- What Should be Wild, Julia Fine: Strong female lead (love it), hint of fairy tale (yes), open-ended questions (not always, but works for me here). The idea is that Maisie suffers from a generations-long curse — she can kill or resurrect people, plants, animals with her touch. Into the woods she goes to confront the women in her family tree and lift the burden.
- She Would Be King, Wayétu Moore: A surreal retelling of Liberia’s formation, through three gifted individuals with no connection other than the wind, and a knowledge that they have to fight for their home. Moore is a masterful storyteller, and she tells a lifetime of stories in one novel.
Good books that have nothing to do with our current world, though you’ll recognize our world
- Mostly Dead Things, by Kristen Arnett: More than you’ll ever want/need to know about taxidermy, and yet, maybe the most beautiful book about a taxidermist, ever?
- Little Fires Everywhere, by Celeste Ng: I am biased. This takes place in my hometown. But you should read it anyway (especially before the Hulu series).
- The Likeness, by Tana French: Really, you can read any Tana French, but I think this was my favorite. Her mysteries are so beyond the simple “whodunnit” — they’re well-structured, the dialogue is sharp, and understanding the psychology of the detectives is more interesting than finding the killer.
- Marilou Is Everywhere, by Sarah Elaine Smith: I don’t know why this book wasn’t on all the “lists” of “years.” It was so surprising, and heartbreaking, and makes you think about what you would do to stop feeling so lost.
- The Other’s Gold, by Elizabeth Ames: I love beautiful books about female friendship. This is a beautiful book about female friendship.
- Olive Kitteridge, by Elizabeth Strout: Frances McDormand IS Olive, so take that for what you will.
- The Which Way Tree, by Elizabeth Crook: I think you will be very surprised by this book. Historical fiction, some surrealism but not much, told in epistolary style, of a boy and his sister trying to hunt down a murderous panther.
If you have an entire weekend to sit down and read >300 pages, why not go for it? And while you’re at it, what about 400?
- Homegoing, by Yaa Gyasi: My only advice here is get the print book if you can. Makes it easier to flip back and forth between the family tree, which you will definitely need to do. (The shortest of the bunch at about 320 pages). (Edited to add: I read Transcendent Kingdom recently and my review is: HOW DOES GYASI DO IT????)
- Cutting for Stone, Abraham Verghese: Also falls under “catharsis,” and is embedded in the world of medicine. If now isn’t the right time for this read, that’s okay! Books wait for you.
- The Old Drift, Namwali Serpell: This is a monster of a multi-generational saga, but if you can stick with it and trust that you will understand more as you read on, you will be rewarded.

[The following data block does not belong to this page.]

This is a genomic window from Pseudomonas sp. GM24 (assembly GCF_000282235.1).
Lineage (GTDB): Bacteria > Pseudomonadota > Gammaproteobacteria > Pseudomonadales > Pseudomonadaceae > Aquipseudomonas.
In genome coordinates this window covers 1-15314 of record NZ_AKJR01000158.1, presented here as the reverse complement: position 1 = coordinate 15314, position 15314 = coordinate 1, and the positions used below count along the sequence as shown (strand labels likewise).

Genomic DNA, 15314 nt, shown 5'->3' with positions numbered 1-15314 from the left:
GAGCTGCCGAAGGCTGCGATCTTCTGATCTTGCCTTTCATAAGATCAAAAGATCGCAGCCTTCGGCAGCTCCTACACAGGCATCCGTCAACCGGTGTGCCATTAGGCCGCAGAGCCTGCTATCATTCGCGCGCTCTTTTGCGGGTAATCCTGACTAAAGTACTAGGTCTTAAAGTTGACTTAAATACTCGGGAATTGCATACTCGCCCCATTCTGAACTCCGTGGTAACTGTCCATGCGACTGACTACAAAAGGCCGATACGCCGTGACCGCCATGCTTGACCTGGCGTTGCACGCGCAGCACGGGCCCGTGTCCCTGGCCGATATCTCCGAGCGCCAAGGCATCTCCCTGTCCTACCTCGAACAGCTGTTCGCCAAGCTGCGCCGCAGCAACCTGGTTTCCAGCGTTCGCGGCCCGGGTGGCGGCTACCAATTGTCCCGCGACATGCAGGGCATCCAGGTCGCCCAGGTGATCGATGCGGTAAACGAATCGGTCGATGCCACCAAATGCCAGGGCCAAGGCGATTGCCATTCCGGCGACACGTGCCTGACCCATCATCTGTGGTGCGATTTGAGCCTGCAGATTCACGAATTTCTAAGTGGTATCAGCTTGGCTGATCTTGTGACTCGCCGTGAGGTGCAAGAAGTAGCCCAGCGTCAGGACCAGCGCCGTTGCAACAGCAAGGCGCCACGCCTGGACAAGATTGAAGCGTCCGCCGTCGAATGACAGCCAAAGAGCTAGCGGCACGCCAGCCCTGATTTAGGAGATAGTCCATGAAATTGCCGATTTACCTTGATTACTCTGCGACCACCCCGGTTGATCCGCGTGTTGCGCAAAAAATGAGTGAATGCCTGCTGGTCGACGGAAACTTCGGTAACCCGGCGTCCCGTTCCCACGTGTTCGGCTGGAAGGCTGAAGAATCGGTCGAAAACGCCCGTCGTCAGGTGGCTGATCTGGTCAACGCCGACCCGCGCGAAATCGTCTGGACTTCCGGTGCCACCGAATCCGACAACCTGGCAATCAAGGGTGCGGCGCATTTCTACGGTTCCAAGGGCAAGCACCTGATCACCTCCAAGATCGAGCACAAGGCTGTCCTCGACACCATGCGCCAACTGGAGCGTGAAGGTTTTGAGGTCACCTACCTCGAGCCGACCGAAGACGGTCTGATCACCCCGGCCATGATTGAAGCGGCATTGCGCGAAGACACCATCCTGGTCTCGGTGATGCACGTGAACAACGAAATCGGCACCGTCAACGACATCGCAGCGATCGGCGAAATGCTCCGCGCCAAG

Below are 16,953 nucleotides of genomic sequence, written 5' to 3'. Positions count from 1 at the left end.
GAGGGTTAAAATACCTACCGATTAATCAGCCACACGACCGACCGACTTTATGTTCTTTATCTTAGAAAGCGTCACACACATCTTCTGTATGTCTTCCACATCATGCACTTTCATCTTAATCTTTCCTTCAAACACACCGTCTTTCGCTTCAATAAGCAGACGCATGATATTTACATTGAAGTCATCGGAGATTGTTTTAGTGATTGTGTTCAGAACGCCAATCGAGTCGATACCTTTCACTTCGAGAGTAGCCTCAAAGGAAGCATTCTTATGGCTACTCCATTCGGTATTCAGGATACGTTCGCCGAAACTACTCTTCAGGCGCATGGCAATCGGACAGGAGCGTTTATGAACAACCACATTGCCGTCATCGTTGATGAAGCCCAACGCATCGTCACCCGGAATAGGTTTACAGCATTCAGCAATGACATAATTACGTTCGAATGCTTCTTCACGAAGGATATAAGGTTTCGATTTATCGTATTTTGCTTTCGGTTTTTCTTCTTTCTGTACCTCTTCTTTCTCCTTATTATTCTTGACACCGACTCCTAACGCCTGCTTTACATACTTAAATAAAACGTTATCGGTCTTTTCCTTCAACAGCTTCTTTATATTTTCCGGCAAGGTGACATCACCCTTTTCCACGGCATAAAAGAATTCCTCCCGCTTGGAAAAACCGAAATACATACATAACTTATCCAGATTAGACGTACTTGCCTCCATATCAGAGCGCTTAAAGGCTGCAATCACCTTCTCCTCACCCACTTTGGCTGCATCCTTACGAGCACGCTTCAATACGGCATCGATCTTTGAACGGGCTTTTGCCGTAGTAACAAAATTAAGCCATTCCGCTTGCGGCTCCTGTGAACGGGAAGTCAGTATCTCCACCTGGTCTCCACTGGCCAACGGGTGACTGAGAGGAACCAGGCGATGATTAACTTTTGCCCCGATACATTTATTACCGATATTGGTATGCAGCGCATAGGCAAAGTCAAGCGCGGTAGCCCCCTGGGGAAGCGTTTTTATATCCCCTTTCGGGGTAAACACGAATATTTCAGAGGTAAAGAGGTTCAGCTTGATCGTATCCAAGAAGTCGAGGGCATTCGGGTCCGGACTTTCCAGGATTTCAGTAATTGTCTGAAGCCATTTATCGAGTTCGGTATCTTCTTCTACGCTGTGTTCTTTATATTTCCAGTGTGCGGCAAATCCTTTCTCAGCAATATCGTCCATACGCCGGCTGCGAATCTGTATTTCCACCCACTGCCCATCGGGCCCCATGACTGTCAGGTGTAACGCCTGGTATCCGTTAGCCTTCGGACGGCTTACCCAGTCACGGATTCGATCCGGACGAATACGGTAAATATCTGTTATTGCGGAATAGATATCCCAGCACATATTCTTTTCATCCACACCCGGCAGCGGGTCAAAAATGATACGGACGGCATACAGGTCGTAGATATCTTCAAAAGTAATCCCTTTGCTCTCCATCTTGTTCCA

- The Luminaries, Eleanor Catton: After I finished this book, I read an interview about how immaculately structured this novel is, with special attention to the phases of the moon, and all of this other planet stuff. Her attention to detail is reflected in every single word on every single page and you have to focus hard so you don’t miss anything but that way you can forget the world is on fire!
- The Great Offshore Grounds, Vanessa Veselka: This is epic — a beautiful portrait of a family (sisters and their single mother) who each embark on their own individual journey to find their place in the world. I also learned a lot about ships from this book.
If you have the mental space/energy to feel feelings and maybe cry, try these.
- Euphoria, by Lily King: I don’t remember every detail of the plot, but I remember how this book made me feel. I loved Lily King’s writing, the love triangle wasn’t cliche, and it helped me forget where I was.
- The Sally Rooneys (Normal People/Conversations With Friends): For the days when you think you’ve gone numb, Rooney will make you feel all the things. Also what is the actual plural of a Rooney?
- Girl, Woman, Other, Bernadine Evaristo: Fantastic novel interweaving storylines of more than a dozen different women or female-identifying individuals living in London.
- Brass, Xhenet Aliu: For those who love stories of mothers/daughters, a book about what we really want when we look home, and how we expect to love and be loved by others.
- Half of a Yellow Sun, Chimamanda Ngozi Adichie: You’ve likely read, or been recommended, Adichie’s Americanah which is very, very good. But you’ve already been recommended! So you don’t need that from me.
- Disappearing Earth, by Julia Phillips: Spent all night finishing this one, absorbed in the stories of people living in a remote Russian village and grappling with a disturbing kidnapping of two young sisters.
- The Namesake, Jhumpa Lahiri: I’m getting tired of writing descriptions have I not yet proven that I have a wealth of knowledge and experience to recommend books? Okay “read” “this” “book” “if” “you” “enjoy” “amazing” “books.”
- Everything Nora Ephron ever wrote.
Hairs of the Dog
If you’re up for dystopian lit, who am I to stop you?
- Station Eleven, Emily St. John Mandel: Read at your own risk.
- Severance, Ling Ma: Read at your own risk.
- Never Let Me Go, Kazuo Ishiguro: This book truly scrambled my brain.
- Red Clocks, Leni Zumas: This might be the least risky.